Guns for Hire?
I’m a great pulp fiction/Noir fan, but I’d never heard of This Gun For Hire, because it sounded like an ad for a hitman. The original title of the novel by Graham Greene that inspired the film, published before World War Two, was A Gun for Sale. The revised title certainly got my attention. A title has to be catchy and should encapsulate the essential theme or point of the story. In this case, it sounds like it’s about a man who advertises his availability as a hitman.
I’d heard of Graham Greene, of course, but I had never associated him with anything remotely close to pulp fiction. His repertoire was huge, and only some of his output was of the thriller variety.
Greene’s novel dates back to 1936. Once I became enamored of Noir (see my blog, How I Became a Noir Fan), I began to notice the incredible number of films shot over time in the Noir genre. One of those titles that just leaped out at me was This Gun For Hire, and it was a while before I put the novel and the movie together. I just hadn’t pictured the British writer as having anything to do with Noir. He didn’t write that way, of course, consciously, that is, in any genre. But with this novel – and there were a few others – he definitely conquered it. The proof of that is that several of his novels were picked up by Hollywood.
There are many sites where plot outlines of the novel and the film can be found. My interest is simply in unearthing the meaning behind the story, it’s theme. Here’s one link.
I saw the movie before I read the novel. And I wasn’t disappointed, as sometimes is the case when a film adaptation just doesn’t seem to work. In this case, I was impressed with how the scriptwriter transferred the settings and characters from pre-war England, to the then modern-day Los Angeles, with Alan Ladd as the star.
No place on earth could be less like foggy England, in the Midlands belt, than Los Angeles in the 1940s, yet scriptwriters Albert Maltz and W.R. Burnett made it happen.
Abuse of Power
It might not look like it at first glance, but despite the story’s genre-specific style, that’s exactly what the story is about. The abuse of power is revealed on several levels. First, there’s the hitman himself. The main character, whose name is James Raven, is a professional, a man with no feelings. In an early scene that must have made audiences shudder back in the day, in which he cold-blodedly assassinates a furtive blackmailer and his “secretary,” we are privy to a moment of pure suspense as Raven (in the movie played by Alan Ladd) digs gently into his slim briefcase while smiling strangely at his victim, and pulls out a handgun. His eyes are as blank as an empty canvas. With the same deliberation and efficiency, he dispatches the woman who has taken refuge in the kitchen. He shoots her through the closed door.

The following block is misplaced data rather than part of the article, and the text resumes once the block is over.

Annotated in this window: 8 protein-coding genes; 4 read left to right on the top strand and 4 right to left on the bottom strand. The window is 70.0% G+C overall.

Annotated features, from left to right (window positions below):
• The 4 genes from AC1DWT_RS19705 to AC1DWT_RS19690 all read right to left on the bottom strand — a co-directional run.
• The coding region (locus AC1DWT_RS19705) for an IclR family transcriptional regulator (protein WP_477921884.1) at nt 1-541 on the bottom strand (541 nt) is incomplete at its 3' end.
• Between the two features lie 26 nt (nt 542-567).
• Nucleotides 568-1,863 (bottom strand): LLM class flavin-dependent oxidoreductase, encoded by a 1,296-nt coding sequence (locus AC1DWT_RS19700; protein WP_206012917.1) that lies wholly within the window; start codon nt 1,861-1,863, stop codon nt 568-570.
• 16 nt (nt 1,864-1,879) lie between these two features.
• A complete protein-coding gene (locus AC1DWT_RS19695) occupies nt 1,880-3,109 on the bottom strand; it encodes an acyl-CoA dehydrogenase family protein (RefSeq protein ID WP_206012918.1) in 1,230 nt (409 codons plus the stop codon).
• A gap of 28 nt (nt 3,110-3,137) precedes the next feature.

Power Elite vs The Rest of Us
The power in the narrative emanates from the top, Raven’s assignment just that, a job to do. The rest of us – the underdogs, the working stiffs, the secretaries and the police – are beneath him.
The first line in the novel tells us about Raven: “Murder didn’t mean much to Raven. It was just a new job. You had to be careful. You had to use your brains. It was not a question of hatred.”
Raven has been commissioned to assassinate someone. In the novel, it’s a foreign minister whose violent death is supposed to trigger a European war. Perhaps Greene was thinking of the assassination of the Austrian prince in 1914. The film sticks closely to the plot, only changing the background and circumstances to match the dictates of the medium.